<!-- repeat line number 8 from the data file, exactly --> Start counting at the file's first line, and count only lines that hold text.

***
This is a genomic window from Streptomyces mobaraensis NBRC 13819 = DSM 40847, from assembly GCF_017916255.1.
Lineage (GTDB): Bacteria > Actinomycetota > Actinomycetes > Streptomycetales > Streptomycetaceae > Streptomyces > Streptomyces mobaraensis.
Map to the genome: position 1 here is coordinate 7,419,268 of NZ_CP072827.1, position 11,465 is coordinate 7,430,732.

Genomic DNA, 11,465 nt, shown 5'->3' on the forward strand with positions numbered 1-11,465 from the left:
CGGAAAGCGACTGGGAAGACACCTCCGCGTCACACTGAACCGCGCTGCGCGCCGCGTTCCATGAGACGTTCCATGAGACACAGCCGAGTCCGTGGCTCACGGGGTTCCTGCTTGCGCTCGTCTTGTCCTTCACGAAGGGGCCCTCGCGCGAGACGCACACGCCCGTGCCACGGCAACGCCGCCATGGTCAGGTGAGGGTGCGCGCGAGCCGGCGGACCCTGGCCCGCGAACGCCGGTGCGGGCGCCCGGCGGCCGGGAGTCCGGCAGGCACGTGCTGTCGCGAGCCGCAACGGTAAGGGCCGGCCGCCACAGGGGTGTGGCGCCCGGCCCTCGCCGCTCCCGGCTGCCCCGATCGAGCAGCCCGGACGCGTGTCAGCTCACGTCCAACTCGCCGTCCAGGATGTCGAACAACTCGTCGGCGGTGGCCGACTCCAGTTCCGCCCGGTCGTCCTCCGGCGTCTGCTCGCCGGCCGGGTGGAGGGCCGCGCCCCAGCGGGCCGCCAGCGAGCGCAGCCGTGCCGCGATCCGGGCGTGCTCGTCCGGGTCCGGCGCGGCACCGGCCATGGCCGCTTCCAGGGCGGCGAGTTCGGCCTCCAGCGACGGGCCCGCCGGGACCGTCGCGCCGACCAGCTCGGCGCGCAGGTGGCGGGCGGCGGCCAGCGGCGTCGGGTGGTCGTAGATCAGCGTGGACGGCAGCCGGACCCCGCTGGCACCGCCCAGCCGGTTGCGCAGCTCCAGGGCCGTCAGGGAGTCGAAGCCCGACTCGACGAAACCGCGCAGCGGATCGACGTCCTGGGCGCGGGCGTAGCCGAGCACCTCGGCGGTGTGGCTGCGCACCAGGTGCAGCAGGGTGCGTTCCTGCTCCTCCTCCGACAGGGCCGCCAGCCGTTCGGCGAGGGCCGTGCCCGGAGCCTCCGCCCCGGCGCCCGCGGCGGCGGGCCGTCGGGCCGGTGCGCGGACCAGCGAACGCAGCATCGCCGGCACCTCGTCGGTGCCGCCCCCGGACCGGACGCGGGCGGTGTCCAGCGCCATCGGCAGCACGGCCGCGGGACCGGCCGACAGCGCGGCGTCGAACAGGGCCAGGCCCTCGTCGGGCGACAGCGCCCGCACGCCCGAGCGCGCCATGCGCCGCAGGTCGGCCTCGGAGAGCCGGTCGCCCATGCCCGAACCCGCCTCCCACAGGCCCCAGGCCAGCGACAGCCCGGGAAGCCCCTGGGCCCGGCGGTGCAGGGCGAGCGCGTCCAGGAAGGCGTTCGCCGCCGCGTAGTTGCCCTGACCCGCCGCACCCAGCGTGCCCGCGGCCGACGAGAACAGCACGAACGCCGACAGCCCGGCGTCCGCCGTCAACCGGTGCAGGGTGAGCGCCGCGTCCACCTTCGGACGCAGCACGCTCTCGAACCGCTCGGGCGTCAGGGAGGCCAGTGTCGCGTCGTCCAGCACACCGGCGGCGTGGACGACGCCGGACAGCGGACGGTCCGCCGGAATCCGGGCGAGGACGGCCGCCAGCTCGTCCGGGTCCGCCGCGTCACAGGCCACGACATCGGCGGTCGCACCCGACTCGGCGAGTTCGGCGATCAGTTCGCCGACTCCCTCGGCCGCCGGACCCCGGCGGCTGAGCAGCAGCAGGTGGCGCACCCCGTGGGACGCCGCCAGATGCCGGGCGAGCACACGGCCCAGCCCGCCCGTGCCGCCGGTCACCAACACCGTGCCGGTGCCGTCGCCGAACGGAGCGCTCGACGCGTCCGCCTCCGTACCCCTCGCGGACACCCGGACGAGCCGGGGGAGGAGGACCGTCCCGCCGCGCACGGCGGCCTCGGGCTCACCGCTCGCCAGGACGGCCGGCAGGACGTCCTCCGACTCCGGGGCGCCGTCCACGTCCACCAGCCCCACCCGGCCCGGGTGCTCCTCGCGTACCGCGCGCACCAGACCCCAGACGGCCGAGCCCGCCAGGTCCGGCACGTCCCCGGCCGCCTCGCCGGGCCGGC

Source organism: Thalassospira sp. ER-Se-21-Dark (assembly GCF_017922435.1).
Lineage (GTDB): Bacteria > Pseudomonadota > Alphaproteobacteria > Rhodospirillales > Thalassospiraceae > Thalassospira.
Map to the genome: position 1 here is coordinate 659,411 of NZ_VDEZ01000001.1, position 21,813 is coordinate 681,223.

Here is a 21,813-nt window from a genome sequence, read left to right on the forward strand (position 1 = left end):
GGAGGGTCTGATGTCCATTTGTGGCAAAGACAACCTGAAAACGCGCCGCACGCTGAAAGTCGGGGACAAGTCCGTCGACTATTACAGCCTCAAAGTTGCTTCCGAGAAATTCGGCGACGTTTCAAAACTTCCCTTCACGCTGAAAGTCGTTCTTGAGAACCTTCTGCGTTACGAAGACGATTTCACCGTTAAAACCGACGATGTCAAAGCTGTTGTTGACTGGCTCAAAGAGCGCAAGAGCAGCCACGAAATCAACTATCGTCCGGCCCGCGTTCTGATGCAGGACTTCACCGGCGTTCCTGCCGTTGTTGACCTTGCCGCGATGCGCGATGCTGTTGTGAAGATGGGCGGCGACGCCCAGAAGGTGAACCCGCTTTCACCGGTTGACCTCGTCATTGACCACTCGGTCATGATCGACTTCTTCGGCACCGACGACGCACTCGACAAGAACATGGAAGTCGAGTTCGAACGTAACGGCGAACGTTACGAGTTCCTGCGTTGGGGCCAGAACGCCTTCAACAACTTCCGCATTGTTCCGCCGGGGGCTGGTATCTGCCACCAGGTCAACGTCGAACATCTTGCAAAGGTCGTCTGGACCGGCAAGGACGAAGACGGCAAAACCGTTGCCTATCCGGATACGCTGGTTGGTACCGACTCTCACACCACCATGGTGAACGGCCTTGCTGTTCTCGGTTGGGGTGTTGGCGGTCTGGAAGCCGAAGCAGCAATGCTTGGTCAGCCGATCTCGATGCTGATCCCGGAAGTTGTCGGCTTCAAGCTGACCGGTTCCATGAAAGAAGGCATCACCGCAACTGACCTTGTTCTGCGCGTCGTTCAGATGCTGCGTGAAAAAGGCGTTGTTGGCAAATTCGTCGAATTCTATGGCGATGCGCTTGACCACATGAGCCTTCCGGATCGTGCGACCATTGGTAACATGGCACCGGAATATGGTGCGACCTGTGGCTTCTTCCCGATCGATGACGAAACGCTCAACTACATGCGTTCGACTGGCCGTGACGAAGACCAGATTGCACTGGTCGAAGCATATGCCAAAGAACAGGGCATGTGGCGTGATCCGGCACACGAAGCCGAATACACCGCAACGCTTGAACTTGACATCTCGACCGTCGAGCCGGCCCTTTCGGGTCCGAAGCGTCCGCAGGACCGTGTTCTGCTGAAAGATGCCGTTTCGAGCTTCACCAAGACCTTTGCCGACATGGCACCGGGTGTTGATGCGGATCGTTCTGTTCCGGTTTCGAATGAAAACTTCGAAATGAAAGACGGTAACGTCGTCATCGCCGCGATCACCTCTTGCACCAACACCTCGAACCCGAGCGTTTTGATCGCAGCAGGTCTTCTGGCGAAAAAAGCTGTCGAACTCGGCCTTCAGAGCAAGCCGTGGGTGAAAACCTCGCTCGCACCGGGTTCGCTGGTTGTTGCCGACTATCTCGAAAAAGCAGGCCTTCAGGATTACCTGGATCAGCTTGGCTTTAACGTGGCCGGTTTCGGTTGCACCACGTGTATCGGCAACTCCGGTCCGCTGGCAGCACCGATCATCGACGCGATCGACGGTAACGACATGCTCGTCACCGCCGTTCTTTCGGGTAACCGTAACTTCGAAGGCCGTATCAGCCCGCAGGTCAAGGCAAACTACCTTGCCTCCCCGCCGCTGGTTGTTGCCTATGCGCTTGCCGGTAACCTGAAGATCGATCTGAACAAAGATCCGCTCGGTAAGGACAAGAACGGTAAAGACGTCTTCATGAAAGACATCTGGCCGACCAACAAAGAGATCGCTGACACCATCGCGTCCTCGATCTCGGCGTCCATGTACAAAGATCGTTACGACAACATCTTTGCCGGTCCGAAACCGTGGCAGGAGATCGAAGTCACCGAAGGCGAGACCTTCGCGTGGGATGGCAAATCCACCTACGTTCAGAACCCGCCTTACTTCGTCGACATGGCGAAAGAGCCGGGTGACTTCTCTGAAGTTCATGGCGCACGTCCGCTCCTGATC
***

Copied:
Map to the genome: position 1 here is coordinate 659,411 of NZ_VDEZ01000001.1, position 21,813 is coordinate 681,223.